|My daughter, Ivy, home from camping and *finally* I let her hold a chick! :)|
We have had a total of 13 chicks hatch out between last Thursday and Saturday. The last one to hatch is not able to move around, open its eyes, and looks like half of its feathers are missing. :( Unfortunately, it's the way it goes when raising animals: there will be animals that aren't perfect specimens like you might find at your local Tractor Supply. I think we may have to cull that one. :(
Of the 12 that are fluffy and running around, we have 2 that have what I believe to be Wry Neck. These two chicks have their heads thrown back and it's like they are checking out the ceiling all the time. They *can* set their heads upright (one of them is better at this than the other) but are often seen resting their heads on their backs. One of them I have observed righting itself and running to the feeder/waterer and eating/drinking. The other one, not so much; s/he is less coordinated and often topples backwards. I was afraid it was blind, but it's not. It's just terribly uncoordinated.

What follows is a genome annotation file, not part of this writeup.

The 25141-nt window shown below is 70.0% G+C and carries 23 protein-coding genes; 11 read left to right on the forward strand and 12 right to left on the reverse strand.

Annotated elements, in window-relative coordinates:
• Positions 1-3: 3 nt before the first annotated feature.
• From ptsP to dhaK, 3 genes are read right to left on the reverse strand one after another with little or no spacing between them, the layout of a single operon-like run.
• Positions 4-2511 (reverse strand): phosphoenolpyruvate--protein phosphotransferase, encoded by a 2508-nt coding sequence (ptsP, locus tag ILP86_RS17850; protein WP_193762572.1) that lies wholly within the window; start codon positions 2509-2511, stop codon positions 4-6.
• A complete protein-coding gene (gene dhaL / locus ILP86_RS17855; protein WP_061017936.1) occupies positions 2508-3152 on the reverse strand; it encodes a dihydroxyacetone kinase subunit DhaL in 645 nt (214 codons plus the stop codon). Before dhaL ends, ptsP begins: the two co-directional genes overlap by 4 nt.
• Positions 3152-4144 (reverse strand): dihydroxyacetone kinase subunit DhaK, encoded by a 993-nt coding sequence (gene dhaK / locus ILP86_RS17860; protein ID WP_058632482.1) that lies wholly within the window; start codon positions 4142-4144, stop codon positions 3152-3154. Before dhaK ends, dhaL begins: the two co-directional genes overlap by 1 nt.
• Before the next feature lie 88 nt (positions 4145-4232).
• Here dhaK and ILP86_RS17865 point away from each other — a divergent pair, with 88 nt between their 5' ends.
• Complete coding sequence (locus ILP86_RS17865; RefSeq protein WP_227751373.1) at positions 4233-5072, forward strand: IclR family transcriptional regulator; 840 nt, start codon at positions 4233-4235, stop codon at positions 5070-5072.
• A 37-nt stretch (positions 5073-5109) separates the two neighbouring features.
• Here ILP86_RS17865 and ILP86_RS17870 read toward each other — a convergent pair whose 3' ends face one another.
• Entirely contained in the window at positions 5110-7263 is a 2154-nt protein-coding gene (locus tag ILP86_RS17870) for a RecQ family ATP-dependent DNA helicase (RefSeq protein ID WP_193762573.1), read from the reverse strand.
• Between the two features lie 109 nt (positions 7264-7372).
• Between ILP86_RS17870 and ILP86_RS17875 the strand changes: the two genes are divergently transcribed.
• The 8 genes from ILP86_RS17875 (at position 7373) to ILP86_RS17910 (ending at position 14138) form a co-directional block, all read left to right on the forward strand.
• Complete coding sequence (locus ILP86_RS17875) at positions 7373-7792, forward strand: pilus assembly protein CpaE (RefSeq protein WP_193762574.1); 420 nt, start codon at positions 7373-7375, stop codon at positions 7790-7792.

From what I have read, if this is Wry Neck, infant Poly-vi-sol drops without iron should help, as might vitamin E. We went to the store yesterday and I picked up a bottle of Poly-vi-sol. I put a few drops in the water, figuring it wouldn't hurt the other chicks to get some additional vitamins, and I tried to get a drop into the worst-off chick's beak this morning.
I am going to continue checking on the chicks, and dip the worse-off one's bill in the water/food frequently throughout the day.
Part of me wants to do all I can to save these chicks. But the other part of me feels that the best thing to do would be to let nature run its course. Survival of the fittest, and all that, you know? These chicks are a heritage breed (Light Sussex) and they are bound to have their specific genetic weaknesses. I don't do the breed any favors by coddling a chick that will pass these genes on to the next generation, assuming we use these chicks as breeding stock for our future egg/meat chickens.